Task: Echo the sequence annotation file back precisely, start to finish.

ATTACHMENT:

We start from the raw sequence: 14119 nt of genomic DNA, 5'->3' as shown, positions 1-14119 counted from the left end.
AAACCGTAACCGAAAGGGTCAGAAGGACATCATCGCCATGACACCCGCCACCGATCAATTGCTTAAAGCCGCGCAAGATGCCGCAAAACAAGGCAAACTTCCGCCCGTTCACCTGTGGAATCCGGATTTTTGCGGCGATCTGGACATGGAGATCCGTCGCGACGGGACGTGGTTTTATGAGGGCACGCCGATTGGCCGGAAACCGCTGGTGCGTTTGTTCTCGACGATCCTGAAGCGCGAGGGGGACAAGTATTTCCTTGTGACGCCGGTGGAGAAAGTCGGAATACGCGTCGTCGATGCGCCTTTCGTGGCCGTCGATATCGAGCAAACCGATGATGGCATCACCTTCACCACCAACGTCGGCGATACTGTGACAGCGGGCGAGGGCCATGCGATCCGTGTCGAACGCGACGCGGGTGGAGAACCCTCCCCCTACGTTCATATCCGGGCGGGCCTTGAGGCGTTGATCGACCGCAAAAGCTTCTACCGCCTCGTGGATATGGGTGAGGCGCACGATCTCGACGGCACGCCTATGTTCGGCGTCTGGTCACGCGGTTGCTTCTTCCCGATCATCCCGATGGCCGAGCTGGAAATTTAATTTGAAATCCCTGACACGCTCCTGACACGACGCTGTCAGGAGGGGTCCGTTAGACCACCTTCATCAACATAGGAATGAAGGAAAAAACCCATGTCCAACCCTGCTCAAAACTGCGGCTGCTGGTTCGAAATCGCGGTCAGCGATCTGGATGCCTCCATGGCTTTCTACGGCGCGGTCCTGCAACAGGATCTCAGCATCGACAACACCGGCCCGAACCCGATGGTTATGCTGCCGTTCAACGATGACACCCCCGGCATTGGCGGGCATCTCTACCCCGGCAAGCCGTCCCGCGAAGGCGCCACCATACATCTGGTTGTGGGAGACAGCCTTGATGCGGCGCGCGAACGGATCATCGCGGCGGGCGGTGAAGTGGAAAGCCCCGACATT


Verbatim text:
We start from the raw sequence: 14119 nt of genomic DNA, 5'->3' as shown, positions 1-14119 counted from the left end.
AAACCGTAACCGAAAGGGTCAGAAGGACATCATCGCCATGACACCCGCCACCGATCAATTGCTTAAAGCCGCGCAAGATGCCGCAAAACAAGGCAAACTTCCGCCCGTTCACCTGTGGAATCCGGATTTTTGCGGCGATCTGGACATGGAGATCCGTCGCGACGGGACGTGGTTTTATGAGGGCACGCCGATTGGCCGGAAACCGCTGGTGCGTTTGTTCTCGACGATCCTGAAGCGCGAGGGGGACAAGTATTTCCTTGTGACGCCGGTGGAGAAAGTCGGAATACGCGTCGTCGATGCGCCTTTCGTGGCCGTCGATATCGAGCAAACCGATGATGGCATCACCTTCACCACCAACGTCGGCGATACTGTGACAGCGGGCGAGGGCCATGCGATCCGTGTCGAACGCGACGCGGGTGGAGAACCCTCCCCCTACGTTCATATCCGGGCGGGCCTTGAGGCGTTGATCGACCGCAAAAGCTTCTACCGCCTCGTGGATATGGGTGAGGCGCACGATCTCGACGGCACGCCTATGTTCGGCGTCTGGTCACGCGGTTGCTTCTTCCCGATCATCCCGATGGCCGAGCTGGAAATTTAATTTGAAATCCCTGACACGCTCCTGACACGACGCTGTCAGGAGGGGTCCGTTAGACCACCTTCATCAACATAGGAATGAAGGAAAAAACCCATGTCCAACCCTGCTCAAAACTGCGGCTGCTGGTTCGAAATCGCGGTCAGCGATCTGGATGCCTCCATGGCTTTCTACGGCGCGGTCCTGCAACAGGATCTCAGCATCGACAACACCGGCCCGAACCCGATGGTTATGCTGCCGTTCAACGATGACACCCCCGGCATTGGCGGGCATCTCTACCCCGGCAAGCCGTCCCGCGAAGGCGCCACCATACATCTGGTTGTGGGAGACAGCCTTGATGCGGCGCGCGAACGGATCATCGCGGCGGGCGGTGAAGTGGAAAGCCCCGACATT